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Exercising maintains brain health

Aerobic exercise increases the size of the left hippocampal region and improves certain complex cognitive functions, such as attention or short-term memory.

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For decades, different teams of researchers have been studying the effects of physical activity on mental health. Some studies have shown that there is a relationship between the practice of exercise and a lower risk of neurodegenerative diseases, and that this habit improves certain complex cognitive functions, such as attention or short-term memory.

The hippocampus, which also plays an important role in the management of memory, is one of the brain structures where the effects are most noticeable. In fact, in tests with mice it has been observed that this area increases in size in those that move more. However, until now it had not been possible to show if this same effect was seen in humans.

Well, in an essay published in the journal NeuroImage, an international group of scientists coordinated by experts from the Australian National Institute of Complementary Medicine, at the University of West Sydney, and the Division of Psychology and Mental Health at the University of Manchester, in the United Kingdom, he argues that aerobic exercises, such as running or cycling, limit the deterioration that occurs naturally in the brain as a result of the passage of time.

Some neuroscientists calculate that, after 40 years, the size of this organ is reduced by approximately 5% per decade, so this phenomenon could help to prevent the appearance of some ailments.

Containment of damages

“The data that we have obtained show that, instead of increasing the size of the hippocampus, this type of physical activity prevents certain areas of the brain from waning with age, and it could be said that the exercise functions as a kind of maintenance program,” he says. Joseph Firth, the main author of the work, of the aforementioned Australian institution.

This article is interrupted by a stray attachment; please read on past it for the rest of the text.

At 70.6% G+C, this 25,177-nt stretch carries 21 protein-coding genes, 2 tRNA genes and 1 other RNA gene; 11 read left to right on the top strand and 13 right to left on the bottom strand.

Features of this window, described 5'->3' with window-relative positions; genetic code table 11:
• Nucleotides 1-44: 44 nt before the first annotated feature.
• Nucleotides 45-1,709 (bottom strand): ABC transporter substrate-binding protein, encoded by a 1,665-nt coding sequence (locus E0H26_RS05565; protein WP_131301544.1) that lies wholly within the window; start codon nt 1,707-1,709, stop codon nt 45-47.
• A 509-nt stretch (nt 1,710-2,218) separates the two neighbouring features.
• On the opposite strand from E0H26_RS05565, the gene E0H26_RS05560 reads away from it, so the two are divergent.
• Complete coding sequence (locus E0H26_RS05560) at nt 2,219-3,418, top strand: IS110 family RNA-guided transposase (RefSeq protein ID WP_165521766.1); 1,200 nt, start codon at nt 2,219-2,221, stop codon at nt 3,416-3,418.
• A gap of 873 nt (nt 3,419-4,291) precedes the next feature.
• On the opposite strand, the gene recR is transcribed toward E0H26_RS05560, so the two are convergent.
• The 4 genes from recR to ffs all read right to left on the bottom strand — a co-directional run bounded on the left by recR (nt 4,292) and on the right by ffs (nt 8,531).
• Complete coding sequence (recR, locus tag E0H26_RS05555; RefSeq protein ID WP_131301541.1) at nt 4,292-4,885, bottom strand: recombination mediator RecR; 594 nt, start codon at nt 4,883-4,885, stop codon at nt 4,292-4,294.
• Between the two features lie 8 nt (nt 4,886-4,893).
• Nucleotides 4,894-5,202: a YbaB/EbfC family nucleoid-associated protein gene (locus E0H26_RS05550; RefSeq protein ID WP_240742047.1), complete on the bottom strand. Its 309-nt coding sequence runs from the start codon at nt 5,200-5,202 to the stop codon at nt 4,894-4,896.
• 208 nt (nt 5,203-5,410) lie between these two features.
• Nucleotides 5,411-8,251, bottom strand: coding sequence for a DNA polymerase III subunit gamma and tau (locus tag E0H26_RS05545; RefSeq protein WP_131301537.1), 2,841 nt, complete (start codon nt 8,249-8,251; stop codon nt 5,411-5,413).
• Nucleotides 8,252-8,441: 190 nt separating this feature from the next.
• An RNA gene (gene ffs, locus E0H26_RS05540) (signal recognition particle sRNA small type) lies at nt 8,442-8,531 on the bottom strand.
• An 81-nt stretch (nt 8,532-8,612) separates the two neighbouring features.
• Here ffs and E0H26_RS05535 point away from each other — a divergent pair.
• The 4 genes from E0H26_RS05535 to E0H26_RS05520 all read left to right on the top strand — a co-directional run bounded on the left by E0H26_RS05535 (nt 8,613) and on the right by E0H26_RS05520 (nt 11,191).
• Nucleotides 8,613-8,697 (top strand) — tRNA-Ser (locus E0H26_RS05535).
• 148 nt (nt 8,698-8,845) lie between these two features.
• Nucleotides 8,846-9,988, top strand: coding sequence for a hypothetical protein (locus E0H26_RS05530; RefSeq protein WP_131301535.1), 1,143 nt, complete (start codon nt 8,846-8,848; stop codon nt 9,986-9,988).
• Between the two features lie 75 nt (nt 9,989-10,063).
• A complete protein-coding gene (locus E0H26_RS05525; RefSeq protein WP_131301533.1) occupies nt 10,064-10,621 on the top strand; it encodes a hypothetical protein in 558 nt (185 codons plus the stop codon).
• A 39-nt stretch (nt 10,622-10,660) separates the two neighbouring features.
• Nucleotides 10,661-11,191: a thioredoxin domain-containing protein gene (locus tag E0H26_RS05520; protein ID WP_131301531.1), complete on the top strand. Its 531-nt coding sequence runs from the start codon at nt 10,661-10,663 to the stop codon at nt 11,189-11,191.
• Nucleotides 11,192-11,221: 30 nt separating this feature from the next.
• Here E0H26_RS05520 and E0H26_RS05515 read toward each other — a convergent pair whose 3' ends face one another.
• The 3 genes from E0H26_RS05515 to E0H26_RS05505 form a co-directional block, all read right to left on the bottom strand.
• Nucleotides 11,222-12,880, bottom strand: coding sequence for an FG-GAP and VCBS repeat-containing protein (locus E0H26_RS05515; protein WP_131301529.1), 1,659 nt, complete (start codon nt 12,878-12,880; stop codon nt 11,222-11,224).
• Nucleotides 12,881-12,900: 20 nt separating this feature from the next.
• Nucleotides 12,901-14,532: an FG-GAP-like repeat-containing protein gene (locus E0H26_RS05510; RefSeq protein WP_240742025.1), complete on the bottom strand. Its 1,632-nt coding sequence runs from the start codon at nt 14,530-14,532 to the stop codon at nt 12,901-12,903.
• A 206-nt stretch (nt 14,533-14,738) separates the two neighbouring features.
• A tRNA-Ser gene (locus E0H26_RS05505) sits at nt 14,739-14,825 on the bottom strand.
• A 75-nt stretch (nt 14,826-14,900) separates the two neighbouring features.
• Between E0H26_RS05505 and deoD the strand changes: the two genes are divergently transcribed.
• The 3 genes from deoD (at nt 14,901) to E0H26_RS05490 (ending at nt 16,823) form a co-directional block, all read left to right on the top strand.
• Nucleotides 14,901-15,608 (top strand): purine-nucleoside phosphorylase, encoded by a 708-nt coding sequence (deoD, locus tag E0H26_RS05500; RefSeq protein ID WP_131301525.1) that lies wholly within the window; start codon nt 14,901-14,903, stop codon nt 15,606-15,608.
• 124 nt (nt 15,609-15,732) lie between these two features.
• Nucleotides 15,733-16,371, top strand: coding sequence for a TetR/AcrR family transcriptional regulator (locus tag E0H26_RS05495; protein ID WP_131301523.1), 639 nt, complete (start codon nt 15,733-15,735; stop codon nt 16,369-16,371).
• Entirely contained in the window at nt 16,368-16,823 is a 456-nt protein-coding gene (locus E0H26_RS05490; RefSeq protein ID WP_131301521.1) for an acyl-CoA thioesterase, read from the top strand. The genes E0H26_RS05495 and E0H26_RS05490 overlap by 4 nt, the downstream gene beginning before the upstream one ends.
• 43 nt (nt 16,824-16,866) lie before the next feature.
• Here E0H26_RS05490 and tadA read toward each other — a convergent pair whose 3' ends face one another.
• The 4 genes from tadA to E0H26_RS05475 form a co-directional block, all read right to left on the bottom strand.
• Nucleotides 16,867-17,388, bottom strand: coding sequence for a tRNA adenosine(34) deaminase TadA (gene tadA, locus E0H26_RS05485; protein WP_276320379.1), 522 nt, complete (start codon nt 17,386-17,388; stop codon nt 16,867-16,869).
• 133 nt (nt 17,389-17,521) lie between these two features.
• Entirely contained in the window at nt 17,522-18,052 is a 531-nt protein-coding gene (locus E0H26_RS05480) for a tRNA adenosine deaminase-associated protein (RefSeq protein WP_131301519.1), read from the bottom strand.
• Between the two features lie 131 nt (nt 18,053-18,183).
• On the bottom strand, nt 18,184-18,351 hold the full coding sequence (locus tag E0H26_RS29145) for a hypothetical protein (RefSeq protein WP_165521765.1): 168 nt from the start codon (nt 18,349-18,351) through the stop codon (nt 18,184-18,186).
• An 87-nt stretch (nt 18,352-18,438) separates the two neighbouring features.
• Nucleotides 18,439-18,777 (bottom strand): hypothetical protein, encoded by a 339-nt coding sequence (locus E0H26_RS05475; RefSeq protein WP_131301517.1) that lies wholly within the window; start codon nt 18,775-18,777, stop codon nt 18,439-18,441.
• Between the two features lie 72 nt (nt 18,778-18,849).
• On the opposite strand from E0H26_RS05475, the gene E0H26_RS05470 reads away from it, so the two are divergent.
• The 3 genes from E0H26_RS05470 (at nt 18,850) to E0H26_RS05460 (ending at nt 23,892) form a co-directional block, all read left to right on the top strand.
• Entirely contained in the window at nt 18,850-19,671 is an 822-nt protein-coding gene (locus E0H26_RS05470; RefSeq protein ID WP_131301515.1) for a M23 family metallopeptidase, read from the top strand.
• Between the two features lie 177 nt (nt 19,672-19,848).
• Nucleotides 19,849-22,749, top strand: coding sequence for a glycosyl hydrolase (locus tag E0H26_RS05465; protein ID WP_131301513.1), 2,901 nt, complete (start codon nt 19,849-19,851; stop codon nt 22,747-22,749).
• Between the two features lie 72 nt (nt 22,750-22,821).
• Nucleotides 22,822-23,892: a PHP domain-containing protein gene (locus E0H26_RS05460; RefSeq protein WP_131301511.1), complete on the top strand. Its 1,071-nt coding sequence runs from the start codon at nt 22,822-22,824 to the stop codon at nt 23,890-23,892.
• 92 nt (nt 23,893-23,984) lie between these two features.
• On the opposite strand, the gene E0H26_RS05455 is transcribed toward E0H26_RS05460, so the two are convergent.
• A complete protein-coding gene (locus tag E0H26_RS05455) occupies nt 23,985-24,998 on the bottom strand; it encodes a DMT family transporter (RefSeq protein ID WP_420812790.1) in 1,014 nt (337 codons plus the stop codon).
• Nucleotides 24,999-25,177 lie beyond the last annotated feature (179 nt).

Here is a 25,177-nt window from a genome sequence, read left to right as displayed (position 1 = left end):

To determine this, Firth and his colleagues evaluated the results of fourteen clinical trials in which, for months, the brain activity of 737 people was examined. They were between 24 and 76 years old and followed a program of aerobic exercises under controlled conditions that included walking, running on a treadmill or pedaling on a stationary bike. Among the participants were from healthy individuals to others suffering from various mental illnesses, such as Alzheimer’s, schizophrenia or depression. In this way, the scientists observed that although this practice did not affect the total volume of the hippocampus, it did increase the size of its left region.

“When you do this type of sport, a compound called neurotrophic factor derived from the brain is produced that can help prevent neuronal deterioration,” says Firth. In a statement, he states that the initiative he has led is the most decisive test that has been presented so far on the benefits for mental health that the exercise has. Firth admits that it is necessary to carry out more research, but stresses that his first conclusions already point to the importance that could have in the prevention of dementia.

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